Despite U.S. efforts to bolster Abadi in the run-up to national elections in May 2018, his list finished behind two others with deep anti-American pedigrees and links to Iran – one headed by the firebrand cleric Muqtada al-Sadr and the other by the IRGC’s PMF proxies. After the vote, Iraqis engaged in nearly five months of backroom haggling to form a governing coalition. American diplomats competed with Iran to shape the outcome, pushing hard to secure Abadi a second term.8 But after violent protests erupted in the oil-rich Shiite province of Basra over deplorable economic conditions, Sistani called for a new face to serve as prime minister. By October, a compromise was reached to name the Kurdish politician, Barham Salih, as Iraq’s new president and the Western-trained economist, Adel Abdul Mahdi, as prime minister.9 Though the U.S. role in their selection appeared marginal, both Salih and Mahdi had long worked closely with Washington while also maintaining cordial relations with Iran.
The administration’s success in rapidly destroying the Islamic State caliphate was a clear achievement. With Iraqi forces bearing the brunt of the fighting, U.S. strategy succeeded in significantly reducing a major terrorist threat at a relatively low cost.
Beyond the military realm, the administration’s success in getting Saudi Arabia to make a sustained effort to engage Iraq politically and economically deserves credit. Deepening Iraq’s ties to the Arab world has long been viewed as an essential element of countering its dependence on Iran.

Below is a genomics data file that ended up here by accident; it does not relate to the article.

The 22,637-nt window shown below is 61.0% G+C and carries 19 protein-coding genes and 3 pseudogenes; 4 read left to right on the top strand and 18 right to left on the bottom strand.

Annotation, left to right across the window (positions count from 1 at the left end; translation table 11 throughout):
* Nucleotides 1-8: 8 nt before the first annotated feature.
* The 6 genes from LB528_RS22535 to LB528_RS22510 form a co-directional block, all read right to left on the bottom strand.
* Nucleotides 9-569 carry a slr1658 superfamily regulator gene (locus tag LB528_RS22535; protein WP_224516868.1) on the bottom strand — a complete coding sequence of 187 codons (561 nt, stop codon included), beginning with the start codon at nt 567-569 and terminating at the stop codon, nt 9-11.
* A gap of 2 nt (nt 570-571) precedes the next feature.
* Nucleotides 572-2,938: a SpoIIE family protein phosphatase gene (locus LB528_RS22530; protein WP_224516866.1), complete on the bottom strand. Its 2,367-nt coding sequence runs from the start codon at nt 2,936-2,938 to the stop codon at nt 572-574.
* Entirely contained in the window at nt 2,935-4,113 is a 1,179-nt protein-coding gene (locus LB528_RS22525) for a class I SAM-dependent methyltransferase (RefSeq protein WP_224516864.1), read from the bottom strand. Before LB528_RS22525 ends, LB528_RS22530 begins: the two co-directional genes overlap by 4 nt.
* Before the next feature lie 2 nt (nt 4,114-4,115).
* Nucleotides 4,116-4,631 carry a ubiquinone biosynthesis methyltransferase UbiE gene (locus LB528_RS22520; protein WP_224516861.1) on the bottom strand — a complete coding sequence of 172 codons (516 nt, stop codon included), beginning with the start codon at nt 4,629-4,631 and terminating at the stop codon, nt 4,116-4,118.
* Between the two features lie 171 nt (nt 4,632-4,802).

With its singular focus on the Islamic State, the U.S. did little to push back as the IRGC systematically worked to apply a variation of its “Hezbollah model” in Iraq – wherein local proxies beholden to Iran establish themselves as the state’s most powerful military and political actors.
The greatest shortcoming in the administration’s policy was its lackluster response to the rising power of Iranian-backed militias. With its singular focus on the Islamic State, the U.S. did little to push back as the IRGC systematically worked to apply a variation of its “Hezbollah model” in Iraq – wherein local proxies beholden to Iran establish themselves as the state’s most powerful military and political actors. The lack of U.S. protest as Iraqi militias fought in Syria on behalf of the Quds Force was telling. So, too, was U.S. silence as the Iraqi government, under substantial Iranian pressure, moved to legalize the PMFs as a quasi-independent force within Iraq’s security forces.10 Perhaps worst was the absence of serious U.S. efforts to avert Iraq’s post-referendum attack on America’s Kurdish allies, in which the IRGC’s proxies played a leading role.
The U.S. position appeared to stiffen after Trump’s decision in May 2018 to abandon the Iran nuclear deal. Shortly thereafter, Secretary of State Mike Pompeo set out 12 demands for Iran to change its behavior, including the specific requirement that “Iran must respect the sovereignty of the Iraqi government and permit the disarming, demobilization, and reintegration of Iraqi militias.”11 In September, after Iraqi militias fired rockets at U.S. diplomatic facilities in Baghdad and Basra, Pompeo explicitly blamed the Quds Force and warned that the U.S. would “go to the source” and hold Iran itself accountable for the actions of its proxies.12 But that message was muddied days later when additional rocket salvos in Basra triggered not U.S. retaliation against Iran, but a decision to evacuate U.S. diplomats.13